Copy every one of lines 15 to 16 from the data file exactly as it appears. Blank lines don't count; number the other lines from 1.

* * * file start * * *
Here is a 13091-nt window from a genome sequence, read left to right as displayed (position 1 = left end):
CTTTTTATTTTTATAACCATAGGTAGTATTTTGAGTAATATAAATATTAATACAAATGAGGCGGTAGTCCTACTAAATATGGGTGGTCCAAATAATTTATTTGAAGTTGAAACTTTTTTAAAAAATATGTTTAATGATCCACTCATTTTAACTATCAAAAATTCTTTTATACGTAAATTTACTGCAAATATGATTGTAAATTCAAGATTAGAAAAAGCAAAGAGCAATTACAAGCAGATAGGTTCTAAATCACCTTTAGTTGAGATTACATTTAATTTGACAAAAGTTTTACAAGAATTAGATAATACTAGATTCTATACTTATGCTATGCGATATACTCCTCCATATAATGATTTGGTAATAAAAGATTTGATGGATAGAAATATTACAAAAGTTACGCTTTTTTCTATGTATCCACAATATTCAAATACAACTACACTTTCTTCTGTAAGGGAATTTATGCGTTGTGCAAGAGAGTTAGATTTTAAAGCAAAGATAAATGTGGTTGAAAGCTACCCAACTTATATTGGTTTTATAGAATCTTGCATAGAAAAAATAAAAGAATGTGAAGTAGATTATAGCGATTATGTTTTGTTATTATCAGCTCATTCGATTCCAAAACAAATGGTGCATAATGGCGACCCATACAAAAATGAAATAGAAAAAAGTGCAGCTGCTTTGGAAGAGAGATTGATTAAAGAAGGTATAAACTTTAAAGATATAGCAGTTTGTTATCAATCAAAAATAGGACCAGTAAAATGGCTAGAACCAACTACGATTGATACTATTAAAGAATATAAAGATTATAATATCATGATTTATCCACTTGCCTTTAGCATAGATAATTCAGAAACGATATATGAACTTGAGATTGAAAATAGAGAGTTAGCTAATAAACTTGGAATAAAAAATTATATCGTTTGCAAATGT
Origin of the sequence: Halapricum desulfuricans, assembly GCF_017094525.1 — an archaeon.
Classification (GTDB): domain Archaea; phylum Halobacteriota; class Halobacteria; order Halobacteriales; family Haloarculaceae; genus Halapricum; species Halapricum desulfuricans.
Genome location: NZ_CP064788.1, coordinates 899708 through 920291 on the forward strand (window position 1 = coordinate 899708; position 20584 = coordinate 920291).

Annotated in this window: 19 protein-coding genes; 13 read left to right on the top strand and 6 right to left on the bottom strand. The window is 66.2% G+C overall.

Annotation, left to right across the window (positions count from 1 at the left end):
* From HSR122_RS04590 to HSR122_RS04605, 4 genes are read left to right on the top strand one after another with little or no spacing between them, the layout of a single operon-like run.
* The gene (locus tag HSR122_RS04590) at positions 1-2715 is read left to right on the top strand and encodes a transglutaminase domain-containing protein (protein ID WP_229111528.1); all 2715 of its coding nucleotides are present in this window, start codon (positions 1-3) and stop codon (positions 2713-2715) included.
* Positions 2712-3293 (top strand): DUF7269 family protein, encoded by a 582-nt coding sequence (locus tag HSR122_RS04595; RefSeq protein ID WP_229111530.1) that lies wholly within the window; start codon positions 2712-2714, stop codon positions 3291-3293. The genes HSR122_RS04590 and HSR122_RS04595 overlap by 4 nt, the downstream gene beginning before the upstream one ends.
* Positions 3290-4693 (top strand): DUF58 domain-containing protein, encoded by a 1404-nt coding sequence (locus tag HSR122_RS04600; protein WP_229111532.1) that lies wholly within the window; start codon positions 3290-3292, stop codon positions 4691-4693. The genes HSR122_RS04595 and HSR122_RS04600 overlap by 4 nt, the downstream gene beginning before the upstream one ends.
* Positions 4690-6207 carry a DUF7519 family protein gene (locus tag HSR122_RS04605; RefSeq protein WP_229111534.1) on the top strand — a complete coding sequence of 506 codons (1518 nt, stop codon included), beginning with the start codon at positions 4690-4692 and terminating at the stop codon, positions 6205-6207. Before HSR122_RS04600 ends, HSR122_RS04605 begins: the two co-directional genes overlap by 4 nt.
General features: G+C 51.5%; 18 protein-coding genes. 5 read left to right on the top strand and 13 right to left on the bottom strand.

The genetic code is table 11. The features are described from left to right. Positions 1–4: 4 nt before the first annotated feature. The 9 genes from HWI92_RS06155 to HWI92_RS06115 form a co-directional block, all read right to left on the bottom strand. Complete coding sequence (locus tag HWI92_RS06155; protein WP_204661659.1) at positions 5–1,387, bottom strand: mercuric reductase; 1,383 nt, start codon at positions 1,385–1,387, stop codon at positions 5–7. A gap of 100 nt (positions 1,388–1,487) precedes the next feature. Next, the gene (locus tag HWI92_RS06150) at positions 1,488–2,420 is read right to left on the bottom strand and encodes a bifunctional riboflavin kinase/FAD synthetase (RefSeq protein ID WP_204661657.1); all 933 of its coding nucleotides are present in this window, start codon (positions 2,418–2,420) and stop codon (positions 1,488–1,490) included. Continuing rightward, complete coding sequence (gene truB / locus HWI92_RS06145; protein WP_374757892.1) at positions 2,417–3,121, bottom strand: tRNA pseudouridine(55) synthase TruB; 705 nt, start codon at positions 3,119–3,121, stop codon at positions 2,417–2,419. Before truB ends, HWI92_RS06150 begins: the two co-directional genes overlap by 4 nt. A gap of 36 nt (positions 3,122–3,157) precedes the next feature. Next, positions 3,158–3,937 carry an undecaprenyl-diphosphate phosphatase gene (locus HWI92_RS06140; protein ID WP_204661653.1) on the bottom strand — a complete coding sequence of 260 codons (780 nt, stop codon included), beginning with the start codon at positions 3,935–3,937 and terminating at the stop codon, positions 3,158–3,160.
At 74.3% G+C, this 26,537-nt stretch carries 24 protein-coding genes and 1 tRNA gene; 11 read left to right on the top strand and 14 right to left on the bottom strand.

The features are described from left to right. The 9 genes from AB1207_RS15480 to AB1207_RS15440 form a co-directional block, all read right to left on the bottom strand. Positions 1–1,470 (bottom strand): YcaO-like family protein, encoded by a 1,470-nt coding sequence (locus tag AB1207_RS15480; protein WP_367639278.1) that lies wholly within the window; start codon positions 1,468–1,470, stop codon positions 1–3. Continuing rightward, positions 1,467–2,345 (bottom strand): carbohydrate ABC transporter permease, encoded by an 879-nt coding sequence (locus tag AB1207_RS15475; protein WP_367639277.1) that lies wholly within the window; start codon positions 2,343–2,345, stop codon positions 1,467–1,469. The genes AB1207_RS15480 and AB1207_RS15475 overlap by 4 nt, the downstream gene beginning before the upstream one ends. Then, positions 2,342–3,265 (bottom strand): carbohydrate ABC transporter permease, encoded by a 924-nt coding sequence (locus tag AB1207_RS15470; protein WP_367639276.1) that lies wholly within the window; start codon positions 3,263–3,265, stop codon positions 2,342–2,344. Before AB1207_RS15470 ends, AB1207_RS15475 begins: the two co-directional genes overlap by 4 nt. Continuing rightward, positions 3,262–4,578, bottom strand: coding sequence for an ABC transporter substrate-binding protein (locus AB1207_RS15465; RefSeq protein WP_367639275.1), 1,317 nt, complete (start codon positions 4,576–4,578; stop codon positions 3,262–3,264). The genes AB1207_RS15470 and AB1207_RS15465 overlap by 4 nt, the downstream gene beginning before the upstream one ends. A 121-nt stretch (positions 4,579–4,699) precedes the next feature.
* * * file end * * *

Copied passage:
At 74.3% G+C, this 26,537-nt stretch carries 24 protein-coding genes and 1 tRNA gene; 11 read left to right on the top strand and 14 right to left on the bottom strand.

The features are described from left to right. The 9 genes from AB1207_RS15480 to AB1207_RS15440 form a co-directional block, all read right to left on the bottom strand. Positions 1–1,470 (bottom strand): YcaO-like family protein, encoded by a 1,470-nt coding sequence (locus tag AB1207_RS15480; protein WP_367639278.1) that lies wholly within the window; start codon positions 1,468–1,470, stop codon positions 1–3. Continuing rightward, positions 1,467–2,345 (bottom strand): carbohydrate ABC transporter permease, encoded by an 879-nt coding sequence (locus tag AB1207_RS15475; protein WP_367639277.1) that lies wholly within the window; start codon positions 2,343–2,345, stop codon positions 1,467–1,469. The genes AB1207_RS15480 and AB1207_RS15475 overlap by 4 nt, the downstream gene beginning before the upstream one ends. Then, positions 2,342–3,265 (bottom strand): carbohydrate ABC transporter permease, encoded by a 924-nt coding sequence (locus tag AB1207_RS15470; protein WP_367639276.1) that lies wholly within the window; start codon positions 3,263–3,265, stop codon positions 2,342–2,344. Before AB1207_RS15470 ends, AB1207_RS15475 begins: the two co-directional genes overlap by 4 nt. Continuing rightward, positions 3,262–4,578, bottom strand: coding sequence for an ABC transporter substrate-binding protein (locus AB1207_RS15465; RefSeq protein WP_367639275.1), 1,317 nt, complete (start codon positions 4,576–4,578; stop codon positions 3,262–3,264). The genes AB1207_RS15470 and AB1207_RS15465 overlap by 4 nt, the downstream gene beginning before the upstream one ends. A 121-nt stretch (positions 4,579–4,699) precedes the next feature.